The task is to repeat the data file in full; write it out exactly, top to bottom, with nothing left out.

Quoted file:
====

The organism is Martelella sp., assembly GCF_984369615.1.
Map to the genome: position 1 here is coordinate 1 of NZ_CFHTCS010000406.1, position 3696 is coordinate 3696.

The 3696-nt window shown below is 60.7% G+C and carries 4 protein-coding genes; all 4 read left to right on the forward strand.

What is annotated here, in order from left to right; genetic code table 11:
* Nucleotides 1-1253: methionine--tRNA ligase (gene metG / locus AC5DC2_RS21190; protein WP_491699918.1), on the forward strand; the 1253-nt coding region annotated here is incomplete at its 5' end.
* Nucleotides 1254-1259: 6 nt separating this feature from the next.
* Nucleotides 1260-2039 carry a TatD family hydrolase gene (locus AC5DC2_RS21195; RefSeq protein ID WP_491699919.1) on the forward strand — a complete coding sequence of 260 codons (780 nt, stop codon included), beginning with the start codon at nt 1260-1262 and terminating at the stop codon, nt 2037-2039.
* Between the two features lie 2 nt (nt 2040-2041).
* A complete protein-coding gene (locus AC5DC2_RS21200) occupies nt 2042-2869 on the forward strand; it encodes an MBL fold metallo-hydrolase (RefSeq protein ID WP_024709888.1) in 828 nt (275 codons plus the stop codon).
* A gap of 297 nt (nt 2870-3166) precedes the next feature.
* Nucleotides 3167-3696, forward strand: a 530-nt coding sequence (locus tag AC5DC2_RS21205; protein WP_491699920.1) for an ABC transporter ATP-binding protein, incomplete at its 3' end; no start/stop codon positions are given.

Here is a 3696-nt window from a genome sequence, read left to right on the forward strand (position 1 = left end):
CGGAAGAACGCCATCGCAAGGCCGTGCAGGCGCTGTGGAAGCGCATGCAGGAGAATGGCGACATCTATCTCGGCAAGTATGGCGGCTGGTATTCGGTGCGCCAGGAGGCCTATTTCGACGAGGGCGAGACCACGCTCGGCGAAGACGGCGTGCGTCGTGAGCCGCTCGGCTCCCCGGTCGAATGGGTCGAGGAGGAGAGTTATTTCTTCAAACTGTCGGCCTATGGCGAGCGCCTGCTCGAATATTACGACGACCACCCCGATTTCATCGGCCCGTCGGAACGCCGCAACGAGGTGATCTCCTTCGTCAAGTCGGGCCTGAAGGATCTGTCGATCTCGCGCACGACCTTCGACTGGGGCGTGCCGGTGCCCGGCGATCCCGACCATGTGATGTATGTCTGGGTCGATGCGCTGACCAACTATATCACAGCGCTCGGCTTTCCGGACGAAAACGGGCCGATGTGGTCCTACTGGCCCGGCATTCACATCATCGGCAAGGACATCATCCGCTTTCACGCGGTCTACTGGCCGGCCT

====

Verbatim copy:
The organism is Martelella sp., assembly GCF_984369615.1.
Map to the genome: position 1 here is coordinate 1 of NZ_CFHTCS010000406.1, position 3696 is coordinate 3696.

The 3696-nt window shown below is 60.7% G+C and carries 4 protein-coding genes; all 4 read left to right on the forward strand.

What is annotated here, in order from left to right; genetic code table 11:
* Nucleotides 1-1253: methionine--tRNA ligase (gene metG / locus AC5DC2_RS21190; protein WP_491699918.1), on the forward strand; the 1253-nt coding region annotated here is incomplete at its 5' end.
* Nucleotides 1254-1259: 6 nt separating this feature from the next.
* Nucleotides 1260-2039 carry a TatD family hydrolase gene (locus AC5DC2_RS21195; RefSeq protein ID WP_491699919.1) on the forward strand — a complete coding sequence of 260 codons (780 nt, stop codon included), beginning with the start codon at nt 1260-1262 and terminating at the stop codon, nt 2037-2039.
* Between the two features lie 2 nt (nt 2040-2041).
* A complete protein-coding gene (locus AC5DC2_RS21200) occupies nt 2042-2869 on the forward strand; it encodes an MBL fold metallo-hydrolase (RefSeq protein ID WP_024709888.1) in 828 nt (275 codons plus the stop codon).
* A gap of 297 nt (nt 2870-3166) precedes the next feature.
* Nucleotides 3167-3696, forward strand: a 530-nt coding sequence (locus tag AC5DC2_RS21205; protein WP_491699920.1) for an ABC transporter ATP-binding protein, incomplete at its 3' end; no start/stop codon positions are given.

Here is a 3696-nt window from a genome sequence, read left to right on the forward strand (position 1 = left end):
CGGAAGAACGCCATCGCAAGGCCGTGCAGGCGCTGTGGAAGCGCATGCAGGAGAATGGCGACATCTATCTCGGCAAGTATGGCGGCTGGTATTCGGTGCGCCAGGAGGCCTATTTCGACGAGGGCGAGACCACGCTCGGCGAAGACGGCGTGCGTCGTGAGCCGCTCGGCTCCCCGGTCGAATGGGTCGAGGAGGAGAGTTATTTCTTCAAACTGTCGGCCTATGGCGAGCGCCTGCTCGAATATTACGACGACCACCCCGATTTCATCGGCCCGTCGGAACGCCGCAACGAGGTGATCTCCTTCGTCAAGTCGGGCCTGAAGGATCTGTCGATCTCGCGCACGACCTTCGACTGGGGCGTGCCGGTGCCCGGCGATCCCGACCATGTGATGTATGTCTGGGTCGATGCGCTGACCAACTATATCACAGCGCTCGGCTTTCCGGACGAAAACGGGCCGATGTGGTCCTACTGGCCCGGCATTCACATCATCGGCAAGGACATCATCCGCTTTCACGCGGTCTACTGGCCGGCCT